Previously this receipt told you whether the rateable value of your property had been revised since 1st January 1994 but from the 2015 tax year the percentage will be dependant on whether the catastral revision date is within the previous 10 years. So the tax rate is only 1.1% if within 10 years of taxable date, otherwise it is 2%. The actual tax payable on the “Deemed (Rental) Income” derived using the coefficient is……..
- 24 per cent for the 2011 tax year
- 24.75% for income from the 1/1/2012 until 31/12/2014 and then
2015 payable in 2016 :
- Contributors who are fiscally resident in the EU, Iceland and Norway: 19,5%
Rest of contributors 24%
and for the tax year 2016 payable in 2017
- Contributors who are fiscally resident in the EU, Iceland and Norway: 19%
Rest of contributors 24%
The deadline for the submission of form Modelo 210 is the 31st December 2017 for income deemed or actually derived in 2016 unless you have more than one property in which case the deadline is the 30th June 2017.
All of the above applies to Non-residents with no permanent establishment but who own a holiday home in Spain
An example of a receipt for “Impuestos Sobre Bienes Inmuebles” or IBI is shown below: The format can vary between Ayuntamientos, or whether you get the receipt direct from the Ayuntamiento or from the Consorcio system. But all the information you need will be on there.
Based on the receipt below here are some examples of a calculation of the tax due for the 2015 tax year payable up to Dec 2016 :
|Tax Year 2016 – UK resident||Tax Year 2016 – UK resident||Tax Year 2016 – NON EU resident|
|Catastral revision Year 2000||Catastral revision Year 2009||Catastral revision Year 2000|
|2016-2000=16 ie MORE than 10 years||2016-2009=7 ie LESS than 10 years||2016-2000=16 ie MORE than 10 years|
|So coefficient in this case is 2%||So coefficient in this case is 1.1%||So coefficient in this case is 2%|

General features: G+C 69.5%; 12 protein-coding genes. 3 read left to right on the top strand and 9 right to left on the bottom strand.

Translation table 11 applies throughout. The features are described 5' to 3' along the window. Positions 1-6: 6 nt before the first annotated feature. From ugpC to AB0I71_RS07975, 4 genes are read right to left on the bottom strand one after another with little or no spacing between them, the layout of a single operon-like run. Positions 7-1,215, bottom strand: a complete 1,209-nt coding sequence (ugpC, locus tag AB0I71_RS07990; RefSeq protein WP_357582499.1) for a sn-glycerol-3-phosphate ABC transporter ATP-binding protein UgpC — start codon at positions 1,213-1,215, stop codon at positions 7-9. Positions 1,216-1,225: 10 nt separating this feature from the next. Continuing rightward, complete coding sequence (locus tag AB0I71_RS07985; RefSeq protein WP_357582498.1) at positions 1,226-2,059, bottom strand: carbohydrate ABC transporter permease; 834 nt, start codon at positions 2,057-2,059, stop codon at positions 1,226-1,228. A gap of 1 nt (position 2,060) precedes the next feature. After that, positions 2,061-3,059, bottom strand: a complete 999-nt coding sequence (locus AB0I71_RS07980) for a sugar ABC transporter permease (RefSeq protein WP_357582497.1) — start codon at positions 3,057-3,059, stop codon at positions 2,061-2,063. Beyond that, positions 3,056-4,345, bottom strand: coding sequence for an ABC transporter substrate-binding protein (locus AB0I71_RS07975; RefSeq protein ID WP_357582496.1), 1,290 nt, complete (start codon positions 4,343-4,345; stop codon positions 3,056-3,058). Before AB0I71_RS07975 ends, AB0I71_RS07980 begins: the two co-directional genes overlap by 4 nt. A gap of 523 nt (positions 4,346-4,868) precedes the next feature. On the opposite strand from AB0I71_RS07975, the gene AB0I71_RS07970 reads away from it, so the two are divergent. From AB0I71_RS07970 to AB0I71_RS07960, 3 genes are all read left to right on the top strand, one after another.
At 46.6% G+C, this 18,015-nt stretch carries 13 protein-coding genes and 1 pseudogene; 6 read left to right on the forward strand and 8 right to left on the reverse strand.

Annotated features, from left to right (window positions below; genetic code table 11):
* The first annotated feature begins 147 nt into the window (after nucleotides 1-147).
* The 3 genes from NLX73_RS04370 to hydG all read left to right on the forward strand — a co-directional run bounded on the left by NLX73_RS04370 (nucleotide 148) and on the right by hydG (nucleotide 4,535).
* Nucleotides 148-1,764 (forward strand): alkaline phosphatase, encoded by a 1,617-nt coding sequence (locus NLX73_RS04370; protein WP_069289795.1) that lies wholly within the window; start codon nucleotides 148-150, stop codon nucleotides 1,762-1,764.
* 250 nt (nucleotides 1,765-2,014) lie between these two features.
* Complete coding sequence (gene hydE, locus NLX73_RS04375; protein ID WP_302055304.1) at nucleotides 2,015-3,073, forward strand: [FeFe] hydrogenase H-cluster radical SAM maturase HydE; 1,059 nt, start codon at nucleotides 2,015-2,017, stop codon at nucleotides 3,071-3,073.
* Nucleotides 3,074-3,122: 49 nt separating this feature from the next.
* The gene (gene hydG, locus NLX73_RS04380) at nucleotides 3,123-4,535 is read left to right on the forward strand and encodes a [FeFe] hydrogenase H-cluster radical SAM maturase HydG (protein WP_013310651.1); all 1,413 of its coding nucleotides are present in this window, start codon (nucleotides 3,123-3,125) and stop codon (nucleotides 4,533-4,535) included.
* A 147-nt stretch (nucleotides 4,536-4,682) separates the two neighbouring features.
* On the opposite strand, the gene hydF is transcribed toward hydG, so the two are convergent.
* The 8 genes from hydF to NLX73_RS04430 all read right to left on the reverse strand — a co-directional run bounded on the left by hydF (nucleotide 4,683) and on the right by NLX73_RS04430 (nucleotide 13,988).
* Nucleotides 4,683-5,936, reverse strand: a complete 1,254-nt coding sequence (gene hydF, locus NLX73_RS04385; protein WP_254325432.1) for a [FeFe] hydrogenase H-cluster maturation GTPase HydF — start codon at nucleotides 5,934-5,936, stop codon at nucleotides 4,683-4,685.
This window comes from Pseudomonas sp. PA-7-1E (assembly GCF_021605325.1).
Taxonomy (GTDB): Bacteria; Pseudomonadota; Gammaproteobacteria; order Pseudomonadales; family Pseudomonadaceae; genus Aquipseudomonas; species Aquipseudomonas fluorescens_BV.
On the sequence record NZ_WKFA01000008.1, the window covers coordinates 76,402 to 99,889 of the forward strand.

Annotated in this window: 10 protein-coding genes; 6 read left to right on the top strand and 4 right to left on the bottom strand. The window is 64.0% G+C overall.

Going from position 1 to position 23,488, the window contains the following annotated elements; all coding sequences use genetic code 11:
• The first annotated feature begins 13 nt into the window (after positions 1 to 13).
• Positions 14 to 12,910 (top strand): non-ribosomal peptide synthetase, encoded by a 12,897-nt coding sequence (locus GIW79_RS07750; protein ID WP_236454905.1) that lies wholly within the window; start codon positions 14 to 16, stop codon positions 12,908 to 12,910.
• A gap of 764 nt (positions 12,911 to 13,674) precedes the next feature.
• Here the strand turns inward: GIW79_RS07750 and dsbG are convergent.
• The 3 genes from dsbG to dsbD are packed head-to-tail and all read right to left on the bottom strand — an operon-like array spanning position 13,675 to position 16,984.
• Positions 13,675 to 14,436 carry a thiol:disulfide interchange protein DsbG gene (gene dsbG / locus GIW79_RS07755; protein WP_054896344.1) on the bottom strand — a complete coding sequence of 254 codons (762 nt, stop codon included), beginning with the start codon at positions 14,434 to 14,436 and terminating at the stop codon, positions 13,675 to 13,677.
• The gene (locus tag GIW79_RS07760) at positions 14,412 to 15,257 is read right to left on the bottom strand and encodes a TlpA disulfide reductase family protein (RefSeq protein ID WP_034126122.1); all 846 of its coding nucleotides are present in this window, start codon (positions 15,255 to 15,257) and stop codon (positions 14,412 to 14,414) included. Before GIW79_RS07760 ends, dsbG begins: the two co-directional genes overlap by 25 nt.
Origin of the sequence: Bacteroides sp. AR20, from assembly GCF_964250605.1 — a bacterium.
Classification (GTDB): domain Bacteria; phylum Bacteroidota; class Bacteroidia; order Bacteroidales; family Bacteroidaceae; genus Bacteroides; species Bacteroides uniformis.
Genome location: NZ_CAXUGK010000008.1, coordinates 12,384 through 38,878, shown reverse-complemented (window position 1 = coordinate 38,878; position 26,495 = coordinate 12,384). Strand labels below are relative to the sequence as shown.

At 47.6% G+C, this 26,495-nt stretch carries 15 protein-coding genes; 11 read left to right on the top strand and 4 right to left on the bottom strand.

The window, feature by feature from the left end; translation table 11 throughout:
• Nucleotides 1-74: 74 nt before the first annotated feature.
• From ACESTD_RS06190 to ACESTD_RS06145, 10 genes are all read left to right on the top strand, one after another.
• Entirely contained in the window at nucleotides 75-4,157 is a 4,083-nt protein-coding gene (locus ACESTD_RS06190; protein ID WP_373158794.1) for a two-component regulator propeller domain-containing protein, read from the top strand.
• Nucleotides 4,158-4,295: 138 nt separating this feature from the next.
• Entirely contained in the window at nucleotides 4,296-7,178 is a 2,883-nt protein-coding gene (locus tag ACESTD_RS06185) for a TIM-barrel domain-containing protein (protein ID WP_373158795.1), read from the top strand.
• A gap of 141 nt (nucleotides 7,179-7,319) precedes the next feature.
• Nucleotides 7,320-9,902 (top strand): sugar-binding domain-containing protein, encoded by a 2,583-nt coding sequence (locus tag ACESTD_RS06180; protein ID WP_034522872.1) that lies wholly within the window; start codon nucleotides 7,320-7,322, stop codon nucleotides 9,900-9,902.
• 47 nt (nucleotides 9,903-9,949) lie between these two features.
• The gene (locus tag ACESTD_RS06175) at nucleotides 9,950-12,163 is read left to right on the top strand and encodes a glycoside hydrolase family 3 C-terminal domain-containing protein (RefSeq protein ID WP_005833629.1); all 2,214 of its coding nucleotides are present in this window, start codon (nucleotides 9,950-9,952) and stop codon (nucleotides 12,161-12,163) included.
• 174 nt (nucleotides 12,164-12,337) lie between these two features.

|Catastral Value is 33,325.86||Catastral Value is 33,325.86||Catastral Value is 33,325.86|
|33,325.86 x 2% x 19,0%||33,325.86 x 1.1% x 19,0%||33,325.86 x 2% x 24%|
|Tax to declare on modelo 210 = 126 euros 64 cents||Tax to declare on modelo 210 = 69 euros 65cents||Tax to declare on modelo 210 = 159 euros 96 cents|
Do you know someone who has owned property for years and never made a declaration? Probably. However, if they are caught, and computerised records are making that ever more likely, they are liable to pay the last four year’s tax and probably a hefty fine. I wrote (and update) this article with the aim of making non-resident homeowners aware of their legal obligation to submit an annual income tax declaration in Spain; it is not intended to be a crash course on Spanish tax law. As I said that’s a complicated subject and peoples’s circumstances differ. But what holds true for all, is that no non-resident home owner, whatever their circumstances, is exempt from making a non-residents Income Tax return.
But in any case, when that property is eventually sold or passed on as part of an inheritance, the Spanish Tax Agency can and will check their records, which will show the property is owned by a non-resident and that no tax declarations have been received. The non residents taxes will then need to be paid, including any fines imposed, before the property can be legally transferred, or before any rebate due of monies retained against capital gains can be made. email for more information